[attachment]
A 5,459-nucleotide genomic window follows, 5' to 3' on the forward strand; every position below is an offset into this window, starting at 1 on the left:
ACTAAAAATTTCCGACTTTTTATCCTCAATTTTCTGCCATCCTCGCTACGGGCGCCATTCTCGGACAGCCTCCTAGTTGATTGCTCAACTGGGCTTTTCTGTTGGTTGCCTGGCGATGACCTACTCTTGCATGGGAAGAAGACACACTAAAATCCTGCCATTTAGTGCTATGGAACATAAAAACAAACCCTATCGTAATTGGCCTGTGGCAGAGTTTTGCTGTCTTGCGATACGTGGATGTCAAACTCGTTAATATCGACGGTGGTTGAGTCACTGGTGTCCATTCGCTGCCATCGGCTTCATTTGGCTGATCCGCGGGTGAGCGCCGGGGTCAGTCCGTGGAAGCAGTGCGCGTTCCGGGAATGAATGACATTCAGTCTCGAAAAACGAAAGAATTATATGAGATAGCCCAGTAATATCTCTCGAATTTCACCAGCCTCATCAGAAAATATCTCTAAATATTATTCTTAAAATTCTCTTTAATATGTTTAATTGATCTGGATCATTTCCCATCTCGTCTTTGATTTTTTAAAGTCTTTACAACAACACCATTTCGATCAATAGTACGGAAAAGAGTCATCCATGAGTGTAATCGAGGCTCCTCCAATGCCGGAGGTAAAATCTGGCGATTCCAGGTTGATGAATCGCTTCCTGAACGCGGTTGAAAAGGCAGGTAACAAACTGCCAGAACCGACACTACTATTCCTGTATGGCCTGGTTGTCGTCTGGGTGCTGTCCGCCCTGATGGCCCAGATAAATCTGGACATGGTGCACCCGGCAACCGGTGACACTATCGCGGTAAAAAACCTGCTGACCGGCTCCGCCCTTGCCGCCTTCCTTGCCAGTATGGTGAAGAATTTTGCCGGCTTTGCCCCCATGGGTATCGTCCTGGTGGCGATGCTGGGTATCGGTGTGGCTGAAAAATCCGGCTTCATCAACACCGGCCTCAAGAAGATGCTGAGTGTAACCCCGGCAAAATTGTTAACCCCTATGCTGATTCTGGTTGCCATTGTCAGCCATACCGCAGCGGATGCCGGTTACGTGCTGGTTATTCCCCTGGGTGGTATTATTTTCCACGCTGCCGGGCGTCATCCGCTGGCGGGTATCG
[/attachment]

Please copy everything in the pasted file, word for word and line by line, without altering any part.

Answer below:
A 5,459-nucleotide genomic window follows, 5' to 3' on the forward strand; every position below is an offset into this window, starting at 1 on the left:
ACTAAAAATTTCCGACTTTTTATCCTCAATTTTCTGCCATCCTCGCTACGGGCGCCATTCTCGGACAGCCTCCTAGTTGATTGCTCAACTGGGCTTTTCTGTTGGTTGCCTGGCGATGACCTACTCTTGCATGGGAAGAAGACACACTAAAATCCTGCCATTTAGTGCTATGGAACATAAAAACAAACCCTATCGTAATTGGCCTGTGGCAGAGTTTTGCTGTCTTGCGATACGTGGATGTCAAACTCGTTAATATCGACGGTGGTTGAGTCACTGGTGTCCATTCGCTGCCATCGGCTTCATTTGGCTGATCCGCGGGTGAGCGCCGGGGTCAGTCCGTGGAAGCAGTGCGCGTTCCGGGAATGAATGACATTCAGTCTCGAAAAACGAAAGAATTATATGAGATAGCCCAGTAATATCTCTCGAATTTCACCAGCCTCATCAGAAAATATCTCTAAATATTATTCTTAAAATTCTCTTTAATATGTTTAATTGATCTGGATCATTTCCCATCTCGTCTTTGATTTTTTAAAGTCTTTACAACAACACCATTTCGATCAATAGTACGGAAAAGAGTCATCCATGAGTGTAATCGAGGCTCCTCCAATGCCGGAGGTAAAATCTGGCGATTCCAGGTTGATGAATCGCTTCCTGAACGCGGTTGAAAAGGCAGGTAACAAACTGCCAGAACCGACACTACTATTCCTGTATGGCCTGGTTGTCGTCTGGGTGCTGTCCGCCCTGATGGCCCAGATAAATCTGGACATGGTGCACCCGGCAACCGGTGACACTATCGCGGTAAAAAACCTGCTGACCGGCTCCGCCCTTGCCGCCTTCCTTGCCAGTATGGTGAAGAATTTTGCCGGCTTTGCCCCCATGGGTATCGTCCTGGTGGCGATGCTGGGTATCGGTGTGGCTGAAAAATCCGGCTTCATCAACACCGGCCTCAAGAAGATGCTGAGTGTAACCCCGGCAAAATTGTTAACCCCTATGCTGATTCTGGTTGCCATTGTCAGCCATACCGCAGCGGATGCCGGTTACGTGCTGGTTATTCCCCTGGGTGGTATTATTTTCCACGCTGCCGGGCGTCATCCGCTGGCGGGTATCG